The quick brown fox jumped over the lazy dog.
            </TextBlock>
            <TextBox PlaceholderText="Type something here" />
        </StackPanel>
        <Image Grid.Column="2" 
                Source="Assets/StoreLogo.png" 
                Width="450" Height="450"/>
    </Grid>
    <TextBlock Grid.Row="2" 
                Style="{ThemeResource TitleTextBlockStyle}"
                Text="Text scaling test footer" 
                HorizontalTextAlignment="Center" />
</Grid>

Animated text scaling 100% to 225%
Animated text scaling

Use auto-sizing

Don't specify absolute sizes for your controls. Whenever possible, let the platform resize your controls automatically based on user and device settings.

In this snippet from the previous example, we use the Auto and * width values for a set of grid columns and let the platform adjust the app layout based on the size of the elements contained within the grid.

<Grid.ColumnDefinitions>
    <ColumnDefinition Width="Auto"/>
    <ColumnDefinition Width="*"/>
    <ColumnDefinition Width="Auto"/>
</Grid.ColumnDefinitions>

Use text wrapping

To ensure the layout of your app is as flexible and adaptable as possible, enable text wrapping in any control that contains text (many controls do not support text wrapping by default).

If you don't specify text wrapping, the platform uses other methods to adjust the layout, including clipping (see previous example).

Here, we use the AcceptsReturn and TextWrapping TextBox properties to ensure our layout is as flexible as possible.

<TextBox PlaceholderText="Type something here" 
          AcceptsReturn="True" TextWrapping="Wrap" />

Animated text scaling 100% to 225% with text wrapping
Animated text scaling with text wrapping

Specify text trimming behavior

If text wrapping is not the preferred behavior, most text controls let you either clip your text or specify ellipses for the text trimming behavior. Clipping is preferred to ellipses as ellipses take up space themselves.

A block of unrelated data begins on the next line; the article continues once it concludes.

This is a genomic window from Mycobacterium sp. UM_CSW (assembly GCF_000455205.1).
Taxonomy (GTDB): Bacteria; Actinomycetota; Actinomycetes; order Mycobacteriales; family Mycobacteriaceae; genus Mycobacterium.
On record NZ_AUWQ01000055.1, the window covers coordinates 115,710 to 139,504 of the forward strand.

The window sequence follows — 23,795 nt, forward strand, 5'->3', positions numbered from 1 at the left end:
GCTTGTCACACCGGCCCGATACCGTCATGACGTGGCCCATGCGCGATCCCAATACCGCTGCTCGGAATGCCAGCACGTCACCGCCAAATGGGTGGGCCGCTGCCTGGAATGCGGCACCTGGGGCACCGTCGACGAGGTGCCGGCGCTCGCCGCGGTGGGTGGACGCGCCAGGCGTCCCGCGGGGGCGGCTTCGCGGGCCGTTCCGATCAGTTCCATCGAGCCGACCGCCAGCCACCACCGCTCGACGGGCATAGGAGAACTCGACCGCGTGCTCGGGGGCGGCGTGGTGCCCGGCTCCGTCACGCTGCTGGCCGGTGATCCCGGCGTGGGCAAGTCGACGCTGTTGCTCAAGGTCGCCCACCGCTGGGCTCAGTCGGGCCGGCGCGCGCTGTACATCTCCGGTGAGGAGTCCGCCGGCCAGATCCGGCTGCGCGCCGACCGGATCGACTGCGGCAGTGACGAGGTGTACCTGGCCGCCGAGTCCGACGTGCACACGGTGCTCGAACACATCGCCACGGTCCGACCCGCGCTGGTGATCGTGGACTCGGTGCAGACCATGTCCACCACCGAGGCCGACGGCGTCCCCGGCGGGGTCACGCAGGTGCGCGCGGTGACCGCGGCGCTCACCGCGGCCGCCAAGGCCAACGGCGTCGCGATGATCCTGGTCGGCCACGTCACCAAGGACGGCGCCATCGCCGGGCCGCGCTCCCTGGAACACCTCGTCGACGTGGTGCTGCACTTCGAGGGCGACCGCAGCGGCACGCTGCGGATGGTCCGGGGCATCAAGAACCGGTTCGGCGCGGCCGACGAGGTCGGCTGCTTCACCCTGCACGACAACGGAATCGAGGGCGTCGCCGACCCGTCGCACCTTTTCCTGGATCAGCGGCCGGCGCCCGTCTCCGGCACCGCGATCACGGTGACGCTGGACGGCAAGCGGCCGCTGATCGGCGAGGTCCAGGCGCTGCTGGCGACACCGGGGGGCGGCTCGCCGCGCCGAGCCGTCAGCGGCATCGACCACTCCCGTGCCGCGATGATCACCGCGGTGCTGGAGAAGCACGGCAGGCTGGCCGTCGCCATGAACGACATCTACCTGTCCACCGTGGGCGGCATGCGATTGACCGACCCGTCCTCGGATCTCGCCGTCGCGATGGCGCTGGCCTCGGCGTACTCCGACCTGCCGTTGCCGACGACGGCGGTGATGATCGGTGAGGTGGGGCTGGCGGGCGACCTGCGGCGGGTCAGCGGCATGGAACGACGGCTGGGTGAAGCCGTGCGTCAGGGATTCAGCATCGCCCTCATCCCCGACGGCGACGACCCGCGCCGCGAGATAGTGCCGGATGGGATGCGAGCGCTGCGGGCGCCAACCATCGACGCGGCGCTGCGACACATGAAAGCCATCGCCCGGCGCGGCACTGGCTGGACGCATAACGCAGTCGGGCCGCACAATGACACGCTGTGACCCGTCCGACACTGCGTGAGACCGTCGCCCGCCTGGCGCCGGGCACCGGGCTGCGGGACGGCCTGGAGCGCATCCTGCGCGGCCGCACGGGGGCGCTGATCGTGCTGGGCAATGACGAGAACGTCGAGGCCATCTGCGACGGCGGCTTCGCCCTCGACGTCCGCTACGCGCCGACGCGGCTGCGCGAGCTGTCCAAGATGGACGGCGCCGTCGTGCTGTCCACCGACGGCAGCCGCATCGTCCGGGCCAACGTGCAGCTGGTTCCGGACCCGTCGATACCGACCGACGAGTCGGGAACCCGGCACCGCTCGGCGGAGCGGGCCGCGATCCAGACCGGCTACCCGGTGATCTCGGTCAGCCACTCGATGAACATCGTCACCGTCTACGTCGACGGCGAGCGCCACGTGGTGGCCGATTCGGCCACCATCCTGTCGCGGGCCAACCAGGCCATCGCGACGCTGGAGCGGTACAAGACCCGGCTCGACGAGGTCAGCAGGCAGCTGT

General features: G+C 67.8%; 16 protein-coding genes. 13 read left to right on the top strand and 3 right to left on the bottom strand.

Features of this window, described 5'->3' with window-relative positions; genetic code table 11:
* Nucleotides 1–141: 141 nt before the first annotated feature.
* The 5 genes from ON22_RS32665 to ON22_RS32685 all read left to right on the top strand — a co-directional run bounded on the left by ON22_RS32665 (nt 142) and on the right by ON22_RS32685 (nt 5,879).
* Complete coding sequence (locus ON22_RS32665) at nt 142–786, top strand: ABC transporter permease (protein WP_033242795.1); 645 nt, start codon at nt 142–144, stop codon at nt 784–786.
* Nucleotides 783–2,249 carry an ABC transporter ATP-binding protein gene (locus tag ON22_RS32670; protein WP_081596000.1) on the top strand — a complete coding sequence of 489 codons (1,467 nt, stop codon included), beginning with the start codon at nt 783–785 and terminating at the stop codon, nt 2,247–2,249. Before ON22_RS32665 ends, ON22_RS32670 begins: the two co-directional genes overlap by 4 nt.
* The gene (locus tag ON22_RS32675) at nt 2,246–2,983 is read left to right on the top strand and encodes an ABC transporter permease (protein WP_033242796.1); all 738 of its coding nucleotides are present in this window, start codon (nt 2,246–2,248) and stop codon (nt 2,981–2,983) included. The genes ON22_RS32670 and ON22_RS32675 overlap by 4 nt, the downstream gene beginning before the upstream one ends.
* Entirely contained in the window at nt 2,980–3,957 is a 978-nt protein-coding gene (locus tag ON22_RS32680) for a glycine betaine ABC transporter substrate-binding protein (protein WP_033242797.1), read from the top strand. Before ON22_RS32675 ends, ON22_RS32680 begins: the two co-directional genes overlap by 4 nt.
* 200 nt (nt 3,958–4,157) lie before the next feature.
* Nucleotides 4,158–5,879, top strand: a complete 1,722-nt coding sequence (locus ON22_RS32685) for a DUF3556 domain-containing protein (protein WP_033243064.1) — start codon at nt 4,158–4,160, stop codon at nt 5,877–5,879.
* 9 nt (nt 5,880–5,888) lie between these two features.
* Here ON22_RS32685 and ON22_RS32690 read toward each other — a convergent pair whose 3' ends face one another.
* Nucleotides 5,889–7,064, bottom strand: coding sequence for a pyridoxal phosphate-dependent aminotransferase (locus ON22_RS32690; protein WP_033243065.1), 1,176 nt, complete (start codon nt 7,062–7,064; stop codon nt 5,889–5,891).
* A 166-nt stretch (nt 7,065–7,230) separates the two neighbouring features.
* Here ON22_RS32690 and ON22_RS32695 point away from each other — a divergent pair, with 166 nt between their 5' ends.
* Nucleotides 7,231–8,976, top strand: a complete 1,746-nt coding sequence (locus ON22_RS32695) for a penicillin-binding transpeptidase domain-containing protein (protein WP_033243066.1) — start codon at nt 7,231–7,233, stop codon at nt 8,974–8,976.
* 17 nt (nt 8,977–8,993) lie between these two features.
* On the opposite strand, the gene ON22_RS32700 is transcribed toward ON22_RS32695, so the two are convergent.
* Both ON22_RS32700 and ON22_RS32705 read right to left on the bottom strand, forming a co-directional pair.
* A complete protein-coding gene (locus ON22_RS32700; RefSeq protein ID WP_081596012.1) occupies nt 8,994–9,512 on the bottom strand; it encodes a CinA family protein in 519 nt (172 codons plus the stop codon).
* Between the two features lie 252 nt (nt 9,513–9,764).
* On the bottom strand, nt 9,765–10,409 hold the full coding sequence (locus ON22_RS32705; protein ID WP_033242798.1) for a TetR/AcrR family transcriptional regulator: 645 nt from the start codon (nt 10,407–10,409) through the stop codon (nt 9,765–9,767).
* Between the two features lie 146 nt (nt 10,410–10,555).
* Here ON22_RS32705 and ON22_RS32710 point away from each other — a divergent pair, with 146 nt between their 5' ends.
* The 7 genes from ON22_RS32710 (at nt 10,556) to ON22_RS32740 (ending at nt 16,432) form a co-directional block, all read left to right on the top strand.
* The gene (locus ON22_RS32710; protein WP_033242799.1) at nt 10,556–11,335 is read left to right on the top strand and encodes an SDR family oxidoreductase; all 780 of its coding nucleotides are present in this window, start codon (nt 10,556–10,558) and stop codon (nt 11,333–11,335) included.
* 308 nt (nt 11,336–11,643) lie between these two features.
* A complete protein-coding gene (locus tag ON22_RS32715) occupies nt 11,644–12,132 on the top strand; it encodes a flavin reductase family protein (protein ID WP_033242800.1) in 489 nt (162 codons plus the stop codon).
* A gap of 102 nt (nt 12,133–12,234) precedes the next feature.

Note

If you need to clip your text, clip the end of the string, not the beginning.

In this example, we show how to clip text in a TextBlock using the TextTrimming property.

<TextBlock TextTrimming="Clip">
    The quick brown fox jumped over the lazy dog.
</TextBlock>

Text scaling 100% to 225% with text clipping
Text scaling with text clipping

Use a tooltip

If you clip text, use a tooltip to provide the full text to your users.

Here, we add a tooltip to a TextBlock that doesn't support text wrapping:

<TextBlock TextTrimming="Clip">
    <ToolTipService.ToolTip>
        <ToolTip Content="The quick brown fox jumped over the lazy dog."/>
    </ToolTipService.ToolTip>
    The quick brown fox jumped over the lazy dog.
</TextBlock>

Don’t scale font-based icons or symbols

When using font-based icons for emphasis or decoration, disable scaling on these characters.

Set the IsTextScaleFactorEnabled property to false for most XAML controls.

Support text scaling natively

Handle the TextScaleFactorChanged UISettings system event in your custom framework and controls. This event is raised each time the user sets the text scaling factor on their system.

Summary

This topic provides an overview of text scaling support in Windows and includes UX and developer guidance on how to customize the user experience.

API reference